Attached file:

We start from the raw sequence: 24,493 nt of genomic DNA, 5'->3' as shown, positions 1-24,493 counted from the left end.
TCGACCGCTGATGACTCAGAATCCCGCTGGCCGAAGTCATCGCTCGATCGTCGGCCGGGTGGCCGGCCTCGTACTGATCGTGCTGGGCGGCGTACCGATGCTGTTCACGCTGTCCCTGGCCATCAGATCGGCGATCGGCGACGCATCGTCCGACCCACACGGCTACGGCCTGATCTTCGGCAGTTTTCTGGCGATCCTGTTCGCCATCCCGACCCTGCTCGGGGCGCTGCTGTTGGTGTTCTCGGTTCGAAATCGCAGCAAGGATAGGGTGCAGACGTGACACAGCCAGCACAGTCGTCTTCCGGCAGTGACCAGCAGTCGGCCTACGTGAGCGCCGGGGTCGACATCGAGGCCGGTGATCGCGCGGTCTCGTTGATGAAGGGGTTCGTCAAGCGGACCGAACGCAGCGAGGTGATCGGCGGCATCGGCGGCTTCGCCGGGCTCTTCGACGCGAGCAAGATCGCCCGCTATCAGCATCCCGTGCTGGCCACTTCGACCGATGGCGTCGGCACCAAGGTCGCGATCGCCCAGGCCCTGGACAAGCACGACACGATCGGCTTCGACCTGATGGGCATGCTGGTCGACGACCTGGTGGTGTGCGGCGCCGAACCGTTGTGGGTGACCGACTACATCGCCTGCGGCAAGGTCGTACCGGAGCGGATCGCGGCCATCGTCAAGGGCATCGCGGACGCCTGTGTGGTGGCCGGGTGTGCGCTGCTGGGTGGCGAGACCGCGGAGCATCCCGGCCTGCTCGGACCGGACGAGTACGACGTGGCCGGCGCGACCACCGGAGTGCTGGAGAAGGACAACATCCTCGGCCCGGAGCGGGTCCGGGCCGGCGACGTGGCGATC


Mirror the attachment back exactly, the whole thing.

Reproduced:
We start from the raw sequence: 24,493 nt of genomic DNA, 5'->3' as shown, positions 1-24,493 counted from the left end.
TCGACCGCTGATGACTCAGAATCCCGCTGGCCGAAGTCATCGCTCGATCGTCGGCCGGGTGGCCGGCCTCGTACTGATCGTGCTGGGCGGCGTACCGATGCTGTTCACGCTGTCCCTGGCCATCAGATCGGCGATCGGCGACGCATCGTCCGACCCACACGGCTACGGCCTGATCTTCGGCAGTTTTCTGGCGATCCTGTTCGCCATCCCGACCCTGCTCGGGGCGCTGCTGTTGGTGTTCTCGGTTCGAAATCGCAGCAAGGATAGGGTGCAGACGTGACACAGCCAGCACAGTCGTCTTCCGGCAGTGACCAGCAGTCGGCCTACGTGAGCGCCGGGGTCGACATCGAGGCCGGTGATCGCGCGGTCTCGTTGATGAAGGGGTTCGTCAAGCGGACCGAACGCAGCGAGGTGATCGGCGGCATCGGCGGCTTCGCCGGGCTCTTCGACGCGAGCAAGATCGCCCGCTATCAGCATCCCGTGCTGGCCACTTCGACCGATGGCGTCGGCACCAAGGTCGCGATCGCCCAGGCCCTGGACAAGCACGACACGATCGGCTTCGACCTGATGGGCATGCTGGTCGACGACCTGGTGGTGTGCGGCGCCGAACCGTTGTGGGTGACCGACTACATCGCCTGCGGCAAGGTCGTACCGGAGCGGATCGCGGCCATCGTCAAGGGCATCGCGGACGCCTGTGTGGTGGCCGGGTGTGCGCTGCTGGGTGGCGAGACCGCGGAGCATCCCGGCCTGCTCGGACCGGACGAGTACGACGTGGCCGGCGCGACCACCGGAGTGCTGGAGAAGGACAACATCCTCGGCCCGGAGCGGGTCCGGGCCGGCGACGTGGCGATC